The blade isn’t the only thing you need to consider when choosing a skinning knife. The handle is equally important.

You’ll want a handle with an ergonomic design and a slip-resistant coating. This thing needs to be easy to hold onto, even when your hands are covered in slimy blood and gore. 

Best Skinning Knife

All of the knives on this list can be bought for under $100. That’s usually considered “cheap” by most blade aficionados.

skinners

However, sharp is the primary goal when it comes to a skinner, and you can (sometimes) accomplish that with a $25 knife and a good sharpening kit.

Still, there’s the old “buy once, cry once” saying. If you can afford to spend more than $25, you probably should.  

1. Buck Knives 113 Ranger Skinner

If you want a classic skinner, it doesn’t get any more traditional than a Buck knife. I have at least a dozen hunting knives, and a Buck Knife, specifically the 113 Ranger Skinner, is my go-to. 

Buck Knives are the coming-of-age gift in our family, and the Ranger Skinner is the one my youngest son currently wears on his hip. It’s a beautiful knife with a natural ebony handle.

buck knives
buck knives

It’s definitely a keepsake-worthy knife he can pass down to his grandkids someday.

The 113 Ranger Skinner combines the best features of Buck’s famous Ranger and the classic Buck Vanguard. Basically, the Ranger Skinner a streamlined version of the Vanguard in a smaller package for easier use in the field.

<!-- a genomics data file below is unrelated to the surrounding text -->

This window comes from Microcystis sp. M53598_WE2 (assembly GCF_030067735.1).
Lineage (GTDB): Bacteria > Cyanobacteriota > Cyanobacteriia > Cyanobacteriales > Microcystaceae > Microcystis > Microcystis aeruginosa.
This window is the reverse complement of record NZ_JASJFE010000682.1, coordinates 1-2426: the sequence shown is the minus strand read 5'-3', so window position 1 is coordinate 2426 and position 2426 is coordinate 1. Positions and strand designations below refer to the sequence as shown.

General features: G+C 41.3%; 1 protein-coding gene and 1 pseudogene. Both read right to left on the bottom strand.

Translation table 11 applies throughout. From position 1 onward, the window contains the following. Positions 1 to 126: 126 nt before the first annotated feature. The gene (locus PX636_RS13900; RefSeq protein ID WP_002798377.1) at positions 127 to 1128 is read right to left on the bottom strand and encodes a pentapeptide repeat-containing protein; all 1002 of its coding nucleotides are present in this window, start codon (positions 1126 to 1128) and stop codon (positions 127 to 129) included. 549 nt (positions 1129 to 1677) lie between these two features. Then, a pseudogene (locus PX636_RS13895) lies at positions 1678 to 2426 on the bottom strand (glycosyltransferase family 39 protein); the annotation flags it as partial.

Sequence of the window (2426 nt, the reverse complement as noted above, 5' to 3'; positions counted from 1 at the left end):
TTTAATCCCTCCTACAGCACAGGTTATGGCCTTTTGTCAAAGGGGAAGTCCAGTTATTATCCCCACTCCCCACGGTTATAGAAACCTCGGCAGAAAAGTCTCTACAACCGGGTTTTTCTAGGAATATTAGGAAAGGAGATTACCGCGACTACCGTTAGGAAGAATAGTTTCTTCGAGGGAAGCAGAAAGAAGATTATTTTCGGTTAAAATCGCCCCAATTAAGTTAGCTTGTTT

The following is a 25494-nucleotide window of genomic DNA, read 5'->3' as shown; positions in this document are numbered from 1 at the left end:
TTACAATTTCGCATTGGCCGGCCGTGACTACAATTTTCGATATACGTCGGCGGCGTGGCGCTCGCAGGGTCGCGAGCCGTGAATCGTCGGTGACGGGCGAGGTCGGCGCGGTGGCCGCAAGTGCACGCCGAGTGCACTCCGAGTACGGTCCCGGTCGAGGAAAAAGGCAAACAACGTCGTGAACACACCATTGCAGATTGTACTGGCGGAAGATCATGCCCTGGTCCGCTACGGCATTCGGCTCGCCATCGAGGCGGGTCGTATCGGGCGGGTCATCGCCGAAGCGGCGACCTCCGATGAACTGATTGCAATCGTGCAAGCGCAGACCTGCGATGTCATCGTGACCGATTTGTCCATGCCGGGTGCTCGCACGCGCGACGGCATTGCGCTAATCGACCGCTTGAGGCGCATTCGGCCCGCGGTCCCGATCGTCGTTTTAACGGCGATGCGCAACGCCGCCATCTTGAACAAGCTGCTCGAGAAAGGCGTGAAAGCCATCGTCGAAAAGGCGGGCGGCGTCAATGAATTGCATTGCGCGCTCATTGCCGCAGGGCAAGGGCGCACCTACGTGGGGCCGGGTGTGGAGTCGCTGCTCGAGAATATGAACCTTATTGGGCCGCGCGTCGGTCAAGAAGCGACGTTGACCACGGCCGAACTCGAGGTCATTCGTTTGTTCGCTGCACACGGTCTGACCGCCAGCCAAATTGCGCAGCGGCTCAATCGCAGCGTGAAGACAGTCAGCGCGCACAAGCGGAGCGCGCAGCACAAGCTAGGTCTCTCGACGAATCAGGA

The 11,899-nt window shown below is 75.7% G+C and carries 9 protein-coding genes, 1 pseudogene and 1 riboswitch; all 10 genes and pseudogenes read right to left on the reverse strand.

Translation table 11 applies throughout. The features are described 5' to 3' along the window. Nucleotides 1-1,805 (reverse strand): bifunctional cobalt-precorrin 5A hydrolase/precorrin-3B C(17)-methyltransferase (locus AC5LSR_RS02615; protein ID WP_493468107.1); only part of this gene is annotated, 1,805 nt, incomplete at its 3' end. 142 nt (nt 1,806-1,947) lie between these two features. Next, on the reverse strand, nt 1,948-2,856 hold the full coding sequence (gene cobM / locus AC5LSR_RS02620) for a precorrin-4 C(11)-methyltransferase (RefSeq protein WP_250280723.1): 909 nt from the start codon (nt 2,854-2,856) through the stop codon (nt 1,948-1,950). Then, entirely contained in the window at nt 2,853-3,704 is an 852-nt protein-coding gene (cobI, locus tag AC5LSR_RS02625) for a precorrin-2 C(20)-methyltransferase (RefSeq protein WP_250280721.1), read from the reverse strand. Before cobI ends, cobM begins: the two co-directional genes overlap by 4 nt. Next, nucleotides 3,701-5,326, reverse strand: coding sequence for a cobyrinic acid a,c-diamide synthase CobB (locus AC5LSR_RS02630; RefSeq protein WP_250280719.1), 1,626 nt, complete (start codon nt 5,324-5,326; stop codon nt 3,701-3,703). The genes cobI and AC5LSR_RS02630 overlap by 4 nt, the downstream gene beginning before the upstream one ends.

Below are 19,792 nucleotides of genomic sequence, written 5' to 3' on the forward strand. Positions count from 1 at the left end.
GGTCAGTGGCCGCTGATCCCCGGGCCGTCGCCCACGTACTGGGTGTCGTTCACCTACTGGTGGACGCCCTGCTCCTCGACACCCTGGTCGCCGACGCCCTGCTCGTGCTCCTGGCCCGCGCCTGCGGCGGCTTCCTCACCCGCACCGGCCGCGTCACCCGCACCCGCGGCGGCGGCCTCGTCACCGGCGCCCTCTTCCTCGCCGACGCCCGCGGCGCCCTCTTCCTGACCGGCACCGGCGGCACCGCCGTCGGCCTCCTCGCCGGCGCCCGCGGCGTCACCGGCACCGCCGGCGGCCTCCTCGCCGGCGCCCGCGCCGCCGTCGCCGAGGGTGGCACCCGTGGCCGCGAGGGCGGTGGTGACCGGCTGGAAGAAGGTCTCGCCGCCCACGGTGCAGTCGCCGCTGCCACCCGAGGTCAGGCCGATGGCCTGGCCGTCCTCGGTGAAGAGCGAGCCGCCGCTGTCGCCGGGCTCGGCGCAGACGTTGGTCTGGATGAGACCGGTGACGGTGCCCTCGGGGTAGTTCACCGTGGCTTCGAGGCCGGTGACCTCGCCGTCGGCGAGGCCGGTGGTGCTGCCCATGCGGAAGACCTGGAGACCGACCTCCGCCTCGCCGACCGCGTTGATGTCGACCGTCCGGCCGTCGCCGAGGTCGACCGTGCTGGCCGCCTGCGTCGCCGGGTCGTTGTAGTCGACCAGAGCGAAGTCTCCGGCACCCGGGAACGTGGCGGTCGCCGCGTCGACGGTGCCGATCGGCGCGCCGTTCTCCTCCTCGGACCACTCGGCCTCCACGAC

The 3 ⅛-inch drop point blade is the perfect size for skinning. The size makes it easy to control, so there are no accidental hide nicks or punctures. 

It comes hair-shaving sharp right out of the box. Crafted from Buck’s signature 420HC (high carbon) steel, this thing holds an edge like there’s no tomorrow.

70
at Amazon

Prices accurate at time of writing

Prices accurate at time of writing

Not only does it slice through deer hide with surgical precision, but it also carves through tough hog hide without even breaking a sweat. 

2. Case Bone Folding Hunter

The Case Folding Hunter is another classic skinning knife that has been used by generations of hunters. These knives don’t just accidentally earn “classic” status.

They earn it through years of hard use and dependable performance. Sure there are tons of fancy new knives on the market, but like Grandpa said, “If it ain’t broke, don’t fix it.” 

case knife
case knife

If you need a good all-around knife that also does a damn fine job of skinning, the Case Pocket Hunter is nearly perfect.

It features two awesome 4 ¼-inch blades – a multi-purpose clip blade and a “skinner” blade you can use when you need a more aggressive cut.  

The blades are made of Tru-Sharp surgical stainless steel which is supposed to be comparable to Buck’s 420HC in durability and edge retention.

However, I find I need to sharpen this one more frequently than my Buck Knife. It could be the age of the knife. I’m not sure. 

This one and I go way back. This is the knife my dad handed me to field dress my first whitetail buck some 30-mumble years ago. I butchered it, but it totally wasn’t the knife’s fault.

88
at Amazon

Prices accurate at time of writing

Prices accurate at time of writing

Both before and since that day, this knife has skinned many a hide, both in the backyard and in the backcountry. And, it holds an edge just as well as it holds memories.  

3. Mossy Oak Gut Hook

Mossy Oak is best known for their camo patterns, but in recent years they’ve been pumping out all kinds of hunting gear. They make hunting blinds, backpacks, folding chairs…and knives. 

Yes, this knife is gimmicky, but I love it in an almost-too-embarrassed-to-admit-it kind of way. 

mossy oak
mossy oak